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Healthy UK dark spreads leading to early electricity capacity loss under LCPD

12 Mar 2012 17:24:39 | edem

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Historically wide profit margins for coal-fired electricity generators could lead to the closure of four UK power stations with a combined capacity of 6GW.

The plants, which are eating into limited running hours under the EU large combustion plant directive (LCPD), all look set to close before the directive's cut-off point at the end of 2015.

Two units at the ScottishPower's Cockenzie power station are set to cease electricity generation in the first week of April for the rest of the year, data submitted to National Grid show.

The two 300MW units will be available to generate at 270MW in weeks 12 and 13, but data show they will be unavailable for generation from week 14 onwards. Latest figures, which go forward to week 9 in 2013, show the units will remain unavailable.

The Cockenzie plant is one of seven coal-fired power stations to have opted out under the LCPD, alongside three oil-fired plants.

The directive requires polluting plants commissioned before 1987 to either install emission abatement equipment, or opt out. Opted-out plants can operate for a maximum of 20,000 hours between 1 January 2008, when the legislation came into effect, or the end of 2015 - whichever comes first (see EDEM 12 May 2011).

According to Elexon data published on 8 March, units 1 and 2 at Cockenzie had just 10% of their cumulative generation time remaining, or 1,943 hours.

A ScottishPower spokesman said only that the company would "manage its remaining hours strategically" at Cockenzie.

Over the past week, both units have been fired up consistently to generate on working days when demand is highest, while ramping down over the weekend.

Generous darks

This generating strategy is consistent with high profit margins for coal-fired generators, which have largely been running as Baseload capacity throughout the winter.

The UK front season clean dark spread, which takes carbon costs into account, ended Friday's session at £13.17/MWh (€15.69/MWh).

This was the first time the product has breached the £13.00/MWh mark, and was £11.26/MWh above the corresponding clean spark spread, calculated at £1.91/MWh.

Should the plant continue its strategy of ramping up generation on working days, this would translate to approximately 16 weeks of generation - after which point the plant would be forced to close.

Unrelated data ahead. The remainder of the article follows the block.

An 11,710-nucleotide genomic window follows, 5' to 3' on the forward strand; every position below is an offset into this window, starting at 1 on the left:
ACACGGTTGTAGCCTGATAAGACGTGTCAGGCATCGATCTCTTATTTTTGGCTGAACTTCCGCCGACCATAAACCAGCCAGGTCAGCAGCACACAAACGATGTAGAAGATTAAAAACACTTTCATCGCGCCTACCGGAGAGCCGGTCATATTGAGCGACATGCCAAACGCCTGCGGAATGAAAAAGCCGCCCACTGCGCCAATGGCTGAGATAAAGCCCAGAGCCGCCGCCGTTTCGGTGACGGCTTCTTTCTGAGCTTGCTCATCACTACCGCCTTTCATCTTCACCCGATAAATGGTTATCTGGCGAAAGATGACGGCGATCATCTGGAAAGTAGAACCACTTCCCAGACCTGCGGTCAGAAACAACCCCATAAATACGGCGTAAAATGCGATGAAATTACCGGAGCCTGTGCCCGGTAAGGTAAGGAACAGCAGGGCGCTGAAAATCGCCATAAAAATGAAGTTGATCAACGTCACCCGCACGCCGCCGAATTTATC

Units 3 and 4 at the plant had 15% of their running time remaining, or 3,037 hours. Both units are expected to be available to generate throughout the rest of this year.

Last week, the units operated for 110 hours combined, or approximately two-thirds of their availability, which points towards an element of strategic generation at times of high demand.

Should a similar pattern continue, the units will reach the end of their allotted LCPD running time in approximately 27 weeks, giving an estimated closure date of mid-September.\

Remaining plant

Remaining opted-out LCPD plants have more hours in hand. E.ON said last week its 1.9GW Kingsnorth coal-fired plant will cease generating in March 2013. The plant has around 4,250 hours remaining, or 21% (see EDEM 9 March 2012).

RWE's 1.9GW four-unit Didcot A plant has around 7,800 hours remaining. The plant has largely generated as baseload in recent days, to take advantage of healthy dark spreads, with less volume produced at weekends.

Should such a strategy be continued, which looks likely in light of the forward dark spread curve, closure would be expected around February next year.

Of the remaining opted-out plants, only SSE's Ferrybridge units 1 and 2, each with 490MW capacity, look likely to use up their hours before the end of 2015.

The plant operated for around 70% of its available time last week, only ramping down during early morning hours on weekdays.

With around 7,900 hours remaining, or 39%, and a lengthy 20-week outage set to begin on week 18, such a strategy would translate into a closure date at the end of 2013, or mid-2014 with another summer outage next year. JS

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